Facebook’s new marketplace, launched on Monday, makes it “easy to find the things you love” according to Mary Ku, the Internet giant’s Director of Product Management. Launched to directly challenge other sites such as eBay and Craigslist, it seems that Facebook wants to encourage the 450 million users that visit ‘buy and sell’ groups each month to, well, ‘buy’ and ‘sell’.
Designed to help Facebook’s users to take advantage of their connections, it enables you to browse products for sale by category, price or location, fuelling the peer-to-peer buying and selling culture that has exploded on the Internet in recent years. Facebook allows you to contact the seller directly and to “work out the details in any way you choose”. It does not facilitate payment or delivery details and it will not verify the products for sale.
Whilst this can be seen as another step in improving the lives of Facebook users, it also poses yet another challenge to brand owners looking to mitigate the global distribution of fraudulent and counterfeit goods. As with other platforms, time will tell as to whether Facebook has the necessary safeguards in place to protect its users from illicit products.
Initial signs are not good. In spite of Facebook’s terms of service, within hours of launch many illegal and adult items were for sale on the site, which violates Facebook’s policies, according to the Daily Telegraph. Guns, drugs, ‘personal’ services and even baby hedgehogs were purportedly being offered for sale. While Facebook stated it will fix the glitch that allowed this to happen, early indications are that the site will join the list of environments where the onus is on individual users to judge whether an item is fraudulent or not.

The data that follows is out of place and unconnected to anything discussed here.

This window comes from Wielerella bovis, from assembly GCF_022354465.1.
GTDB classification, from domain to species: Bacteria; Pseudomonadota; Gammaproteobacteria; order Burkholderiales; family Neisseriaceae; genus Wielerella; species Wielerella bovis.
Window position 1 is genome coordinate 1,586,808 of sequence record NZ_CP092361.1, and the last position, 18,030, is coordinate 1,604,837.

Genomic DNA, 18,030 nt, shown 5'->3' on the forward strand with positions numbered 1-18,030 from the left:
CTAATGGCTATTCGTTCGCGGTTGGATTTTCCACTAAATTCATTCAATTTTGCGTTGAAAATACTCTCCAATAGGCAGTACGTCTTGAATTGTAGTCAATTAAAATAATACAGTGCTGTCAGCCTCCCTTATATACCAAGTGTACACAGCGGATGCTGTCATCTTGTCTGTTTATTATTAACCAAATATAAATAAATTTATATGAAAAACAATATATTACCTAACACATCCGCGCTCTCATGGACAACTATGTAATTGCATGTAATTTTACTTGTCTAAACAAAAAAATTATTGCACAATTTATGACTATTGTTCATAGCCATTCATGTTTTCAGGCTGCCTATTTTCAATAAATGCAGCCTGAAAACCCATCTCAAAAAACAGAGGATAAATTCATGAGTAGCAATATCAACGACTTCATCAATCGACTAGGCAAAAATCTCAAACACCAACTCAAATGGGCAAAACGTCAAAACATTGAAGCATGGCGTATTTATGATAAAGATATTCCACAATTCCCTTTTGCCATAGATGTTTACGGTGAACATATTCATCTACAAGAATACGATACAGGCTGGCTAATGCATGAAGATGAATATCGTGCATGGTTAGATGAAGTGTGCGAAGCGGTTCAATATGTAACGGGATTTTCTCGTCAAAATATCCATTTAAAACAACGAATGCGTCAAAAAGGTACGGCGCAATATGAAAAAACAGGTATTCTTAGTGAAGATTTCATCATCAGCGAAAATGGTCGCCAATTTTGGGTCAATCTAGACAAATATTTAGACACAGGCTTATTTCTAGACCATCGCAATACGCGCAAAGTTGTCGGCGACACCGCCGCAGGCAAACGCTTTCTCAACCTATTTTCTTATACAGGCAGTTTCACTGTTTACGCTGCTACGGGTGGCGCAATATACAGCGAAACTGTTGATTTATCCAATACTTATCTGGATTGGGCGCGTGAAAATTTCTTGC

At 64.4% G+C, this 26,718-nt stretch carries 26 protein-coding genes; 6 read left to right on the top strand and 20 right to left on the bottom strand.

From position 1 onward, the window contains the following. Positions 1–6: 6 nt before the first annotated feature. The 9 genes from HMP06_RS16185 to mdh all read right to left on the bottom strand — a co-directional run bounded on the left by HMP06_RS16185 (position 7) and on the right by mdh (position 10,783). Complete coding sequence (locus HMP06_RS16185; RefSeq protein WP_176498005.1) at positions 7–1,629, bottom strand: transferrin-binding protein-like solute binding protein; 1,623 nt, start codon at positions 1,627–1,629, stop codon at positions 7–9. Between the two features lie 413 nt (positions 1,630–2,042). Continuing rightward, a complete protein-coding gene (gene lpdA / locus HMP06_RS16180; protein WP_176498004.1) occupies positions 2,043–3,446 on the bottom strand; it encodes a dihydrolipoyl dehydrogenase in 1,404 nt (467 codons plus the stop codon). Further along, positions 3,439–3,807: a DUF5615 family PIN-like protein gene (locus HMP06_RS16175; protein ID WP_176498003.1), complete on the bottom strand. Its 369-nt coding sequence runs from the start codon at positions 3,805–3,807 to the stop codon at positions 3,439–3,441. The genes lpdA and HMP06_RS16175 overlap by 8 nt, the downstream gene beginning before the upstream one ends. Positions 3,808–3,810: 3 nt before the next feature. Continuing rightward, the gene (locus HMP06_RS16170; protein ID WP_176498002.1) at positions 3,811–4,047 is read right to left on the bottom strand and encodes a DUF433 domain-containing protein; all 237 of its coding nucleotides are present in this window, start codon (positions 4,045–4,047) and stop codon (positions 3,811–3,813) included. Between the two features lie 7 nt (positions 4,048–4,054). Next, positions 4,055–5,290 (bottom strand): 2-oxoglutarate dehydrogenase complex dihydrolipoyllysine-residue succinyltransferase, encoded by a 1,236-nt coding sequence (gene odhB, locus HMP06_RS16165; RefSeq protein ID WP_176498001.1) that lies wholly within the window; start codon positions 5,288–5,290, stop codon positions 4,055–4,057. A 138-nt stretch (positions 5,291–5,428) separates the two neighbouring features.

This is not good news for brand owners. Understanding these platforms, and having a policy in place to take action against infringing items is of utmost importance, as the online criminals will take advantage of any new systems to distribute their products. Facebook will come under scrutiny if it fails to properly police its own terms and conditions, and the fear is that this will become yet another outlet for all types of fraudulent and counterfeit items.